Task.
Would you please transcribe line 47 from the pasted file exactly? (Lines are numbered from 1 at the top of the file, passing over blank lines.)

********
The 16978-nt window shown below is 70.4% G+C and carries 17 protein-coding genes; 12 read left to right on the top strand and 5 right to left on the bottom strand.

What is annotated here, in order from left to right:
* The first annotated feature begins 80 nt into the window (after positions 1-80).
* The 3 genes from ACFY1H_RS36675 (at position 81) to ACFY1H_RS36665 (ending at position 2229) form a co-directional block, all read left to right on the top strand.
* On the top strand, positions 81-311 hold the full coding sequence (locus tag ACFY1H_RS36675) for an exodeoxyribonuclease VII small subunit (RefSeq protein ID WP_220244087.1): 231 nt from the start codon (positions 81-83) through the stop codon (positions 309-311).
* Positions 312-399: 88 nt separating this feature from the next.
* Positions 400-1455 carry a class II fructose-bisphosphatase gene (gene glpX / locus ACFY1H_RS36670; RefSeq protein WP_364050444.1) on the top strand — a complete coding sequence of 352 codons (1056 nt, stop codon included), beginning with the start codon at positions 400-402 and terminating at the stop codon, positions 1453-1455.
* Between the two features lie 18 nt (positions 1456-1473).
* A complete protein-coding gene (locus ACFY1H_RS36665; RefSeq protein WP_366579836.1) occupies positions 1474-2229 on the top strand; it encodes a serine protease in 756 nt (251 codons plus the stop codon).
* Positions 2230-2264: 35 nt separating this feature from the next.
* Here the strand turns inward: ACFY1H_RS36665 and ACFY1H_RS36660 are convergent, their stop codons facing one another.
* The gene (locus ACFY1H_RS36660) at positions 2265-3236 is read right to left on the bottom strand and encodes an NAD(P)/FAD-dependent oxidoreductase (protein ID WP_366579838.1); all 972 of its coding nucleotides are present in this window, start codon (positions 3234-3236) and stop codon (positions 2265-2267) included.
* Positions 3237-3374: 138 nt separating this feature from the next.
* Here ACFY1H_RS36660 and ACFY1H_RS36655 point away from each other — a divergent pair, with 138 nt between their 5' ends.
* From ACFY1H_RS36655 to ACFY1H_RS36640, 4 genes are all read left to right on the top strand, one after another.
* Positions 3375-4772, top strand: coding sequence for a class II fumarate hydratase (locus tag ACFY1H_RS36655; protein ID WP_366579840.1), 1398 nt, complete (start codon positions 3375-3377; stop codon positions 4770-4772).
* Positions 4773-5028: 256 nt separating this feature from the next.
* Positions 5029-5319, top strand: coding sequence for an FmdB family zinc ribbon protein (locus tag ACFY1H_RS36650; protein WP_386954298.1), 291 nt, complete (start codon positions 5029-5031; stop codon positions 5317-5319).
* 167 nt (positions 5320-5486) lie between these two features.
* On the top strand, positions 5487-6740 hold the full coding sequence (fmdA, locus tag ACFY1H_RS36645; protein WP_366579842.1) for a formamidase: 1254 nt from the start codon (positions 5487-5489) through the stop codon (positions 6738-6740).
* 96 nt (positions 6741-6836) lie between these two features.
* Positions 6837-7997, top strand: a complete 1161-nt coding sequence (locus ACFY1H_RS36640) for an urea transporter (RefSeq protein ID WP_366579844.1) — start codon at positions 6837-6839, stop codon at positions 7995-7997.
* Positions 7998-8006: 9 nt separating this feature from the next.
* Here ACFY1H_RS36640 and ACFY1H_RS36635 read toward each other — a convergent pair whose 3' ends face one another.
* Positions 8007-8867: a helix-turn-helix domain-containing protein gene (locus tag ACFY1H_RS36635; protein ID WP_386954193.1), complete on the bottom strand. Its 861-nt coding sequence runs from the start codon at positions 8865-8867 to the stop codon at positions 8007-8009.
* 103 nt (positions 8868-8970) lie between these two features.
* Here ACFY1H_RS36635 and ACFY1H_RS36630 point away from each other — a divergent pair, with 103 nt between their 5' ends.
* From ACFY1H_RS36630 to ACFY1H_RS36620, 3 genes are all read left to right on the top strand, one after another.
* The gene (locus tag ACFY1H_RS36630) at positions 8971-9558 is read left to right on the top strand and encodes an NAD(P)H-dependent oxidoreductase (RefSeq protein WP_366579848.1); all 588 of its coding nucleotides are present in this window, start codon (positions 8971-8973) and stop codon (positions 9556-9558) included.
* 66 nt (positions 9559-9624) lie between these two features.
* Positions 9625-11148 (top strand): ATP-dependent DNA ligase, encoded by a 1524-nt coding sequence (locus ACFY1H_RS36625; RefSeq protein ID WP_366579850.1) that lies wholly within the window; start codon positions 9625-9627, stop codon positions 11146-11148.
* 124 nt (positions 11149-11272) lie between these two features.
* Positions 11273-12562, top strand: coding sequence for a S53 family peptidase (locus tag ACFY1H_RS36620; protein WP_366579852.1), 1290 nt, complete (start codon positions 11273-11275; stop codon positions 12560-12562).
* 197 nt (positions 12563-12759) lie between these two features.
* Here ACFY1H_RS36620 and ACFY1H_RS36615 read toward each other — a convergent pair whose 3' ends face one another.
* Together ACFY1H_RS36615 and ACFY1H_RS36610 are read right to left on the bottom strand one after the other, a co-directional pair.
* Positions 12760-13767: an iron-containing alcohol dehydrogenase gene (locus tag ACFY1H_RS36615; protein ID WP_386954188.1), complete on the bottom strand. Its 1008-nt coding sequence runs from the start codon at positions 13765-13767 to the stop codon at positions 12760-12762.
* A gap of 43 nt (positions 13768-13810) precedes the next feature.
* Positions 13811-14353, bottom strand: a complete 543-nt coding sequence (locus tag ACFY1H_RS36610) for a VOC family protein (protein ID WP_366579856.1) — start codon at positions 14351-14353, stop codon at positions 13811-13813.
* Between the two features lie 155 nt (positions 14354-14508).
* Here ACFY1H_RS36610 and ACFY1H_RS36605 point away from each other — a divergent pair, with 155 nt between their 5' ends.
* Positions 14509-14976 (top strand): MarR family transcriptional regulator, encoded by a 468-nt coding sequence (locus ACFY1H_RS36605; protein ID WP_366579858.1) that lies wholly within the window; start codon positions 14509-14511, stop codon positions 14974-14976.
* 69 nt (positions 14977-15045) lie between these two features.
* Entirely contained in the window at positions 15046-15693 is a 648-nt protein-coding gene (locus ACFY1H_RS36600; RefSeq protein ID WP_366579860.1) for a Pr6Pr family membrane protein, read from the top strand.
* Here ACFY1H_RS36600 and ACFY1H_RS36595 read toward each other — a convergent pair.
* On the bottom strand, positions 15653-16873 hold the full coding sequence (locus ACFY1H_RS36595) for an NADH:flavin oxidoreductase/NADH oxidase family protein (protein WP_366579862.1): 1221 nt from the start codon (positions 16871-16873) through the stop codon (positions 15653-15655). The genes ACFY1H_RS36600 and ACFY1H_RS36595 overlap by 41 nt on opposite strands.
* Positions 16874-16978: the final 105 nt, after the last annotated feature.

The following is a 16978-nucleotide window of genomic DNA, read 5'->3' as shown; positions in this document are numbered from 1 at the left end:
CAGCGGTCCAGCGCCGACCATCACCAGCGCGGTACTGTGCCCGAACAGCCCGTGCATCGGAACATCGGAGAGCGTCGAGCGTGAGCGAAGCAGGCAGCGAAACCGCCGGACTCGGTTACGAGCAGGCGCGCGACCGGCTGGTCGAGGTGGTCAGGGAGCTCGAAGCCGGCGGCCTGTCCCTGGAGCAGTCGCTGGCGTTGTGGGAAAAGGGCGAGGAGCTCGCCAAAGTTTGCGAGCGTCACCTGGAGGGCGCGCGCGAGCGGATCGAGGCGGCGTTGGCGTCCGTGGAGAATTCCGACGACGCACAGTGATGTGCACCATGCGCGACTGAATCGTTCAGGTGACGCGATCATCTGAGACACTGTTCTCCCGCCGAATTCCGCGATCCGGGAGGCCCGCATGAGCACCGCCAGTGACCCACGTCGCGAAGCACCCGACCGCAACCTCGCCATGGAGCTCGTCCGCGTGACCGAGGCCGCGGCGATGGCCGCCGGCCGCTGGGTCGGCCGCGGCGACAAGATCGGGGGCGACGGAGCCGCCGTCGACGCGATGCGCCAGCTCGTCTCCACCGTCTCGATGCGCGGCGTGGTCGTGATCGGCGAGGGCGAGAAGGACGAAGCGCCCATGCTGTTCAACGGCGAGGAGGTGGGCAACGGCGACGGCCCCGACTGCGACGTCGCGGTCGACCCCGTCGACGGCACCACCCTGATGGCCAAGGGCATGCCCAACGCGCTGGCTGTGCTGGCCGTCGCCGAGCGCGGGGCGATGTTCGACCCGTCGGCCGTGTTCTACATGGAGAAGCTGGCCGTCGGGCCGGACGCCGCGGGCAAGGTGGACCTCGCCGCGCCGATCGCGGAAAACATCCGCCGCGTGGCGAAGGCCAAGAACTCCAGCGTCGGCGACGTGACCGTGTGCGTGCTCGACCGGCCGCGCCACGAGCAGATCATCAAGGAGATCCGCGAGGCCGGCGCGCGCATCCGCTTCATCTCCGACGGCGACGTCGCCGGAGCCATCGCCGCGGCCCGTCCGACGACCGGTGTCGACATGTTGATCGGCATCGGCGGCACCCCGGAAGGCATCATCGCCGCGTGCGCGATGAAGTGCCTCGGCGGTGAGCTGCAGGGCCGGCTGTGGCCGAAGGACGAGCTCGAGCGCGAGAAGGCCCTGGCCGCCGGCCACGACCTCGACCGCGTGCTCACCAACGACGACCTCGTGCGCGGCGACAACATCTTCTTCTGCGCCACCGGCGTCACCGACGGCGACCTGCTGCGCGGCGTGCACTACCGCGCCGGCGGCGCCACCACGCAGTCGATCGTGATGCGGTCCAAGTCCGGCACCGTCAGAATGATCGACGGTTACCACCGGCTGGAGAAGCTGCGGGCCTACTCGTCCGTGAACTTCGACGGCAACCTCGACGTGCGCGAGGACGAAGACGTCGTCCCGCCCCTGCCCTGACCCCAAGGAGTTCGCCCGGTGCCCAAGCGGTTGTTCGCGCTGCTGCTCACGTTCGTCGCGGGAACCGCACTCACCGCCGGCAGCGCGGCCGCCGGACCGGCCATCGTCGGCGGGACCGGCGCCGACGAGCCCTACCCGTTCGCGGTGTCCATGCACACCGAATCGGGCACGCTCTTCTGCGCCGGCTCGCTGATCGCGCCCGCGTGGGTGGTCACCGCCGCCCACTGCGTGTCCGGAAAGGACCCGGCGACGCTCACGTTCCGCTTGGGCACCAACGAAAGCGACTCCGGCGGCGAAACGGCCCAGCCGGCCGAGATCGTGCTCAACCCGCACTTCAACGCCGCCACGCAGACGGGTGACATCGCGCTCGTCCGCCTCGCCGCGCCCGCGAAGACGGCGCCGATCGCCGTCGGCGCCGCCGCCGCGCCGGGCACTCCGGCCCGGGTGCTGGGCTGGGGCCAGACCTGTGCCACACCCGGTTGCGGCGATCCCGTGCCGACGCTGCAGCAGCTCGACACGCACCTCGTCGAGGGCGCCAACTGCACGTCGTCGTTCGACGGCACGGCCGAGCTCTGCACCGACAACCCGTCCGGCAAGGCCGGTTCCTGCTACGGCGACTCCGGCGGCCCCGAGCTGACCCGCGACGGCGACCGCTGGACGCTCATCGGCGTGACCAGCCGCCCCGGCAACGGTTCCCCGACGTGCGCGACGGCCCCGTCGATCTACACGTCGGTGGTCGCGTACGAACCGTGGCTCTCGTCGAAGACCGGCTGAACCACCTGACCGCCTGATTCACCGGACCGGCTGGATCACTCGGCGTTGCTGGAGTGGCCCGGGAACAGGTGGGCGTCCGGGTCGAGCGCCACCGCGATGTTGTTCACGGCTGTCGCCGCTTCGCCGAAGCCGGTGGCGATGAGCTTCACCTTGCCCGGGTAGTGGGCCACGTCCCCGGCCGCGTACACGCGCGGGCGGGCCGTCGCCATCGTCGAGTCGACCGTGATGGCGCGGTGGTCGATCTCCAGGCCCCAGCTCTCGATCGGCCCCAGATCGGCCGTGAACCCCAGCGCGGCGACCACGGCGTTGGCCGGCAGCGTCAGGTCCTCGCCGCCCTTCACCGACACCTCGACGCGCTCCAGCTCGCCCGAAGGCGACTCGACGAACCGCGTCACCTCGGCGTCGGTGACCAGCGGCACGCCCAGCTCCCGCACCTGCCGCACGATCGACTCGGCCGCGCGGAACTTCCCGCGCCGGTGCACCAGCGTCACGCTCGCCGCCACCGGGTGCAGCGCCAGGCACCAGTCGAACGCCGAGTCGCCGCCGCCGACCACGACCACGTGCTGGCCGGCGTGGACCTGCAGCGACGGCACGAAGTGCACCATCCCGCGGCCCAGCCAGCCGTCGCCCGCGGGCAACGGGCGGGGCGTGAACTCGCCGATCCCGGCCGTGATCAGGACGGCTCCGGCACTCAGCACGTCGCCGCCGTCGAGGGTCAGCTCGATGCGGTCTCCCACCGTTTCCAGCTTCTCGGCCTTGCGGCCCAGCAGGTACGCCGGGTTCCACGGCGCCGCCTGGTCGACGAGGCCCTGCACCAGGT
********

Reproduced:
* Positions 16874-16978: the final 105 nt, after the last annotated feature.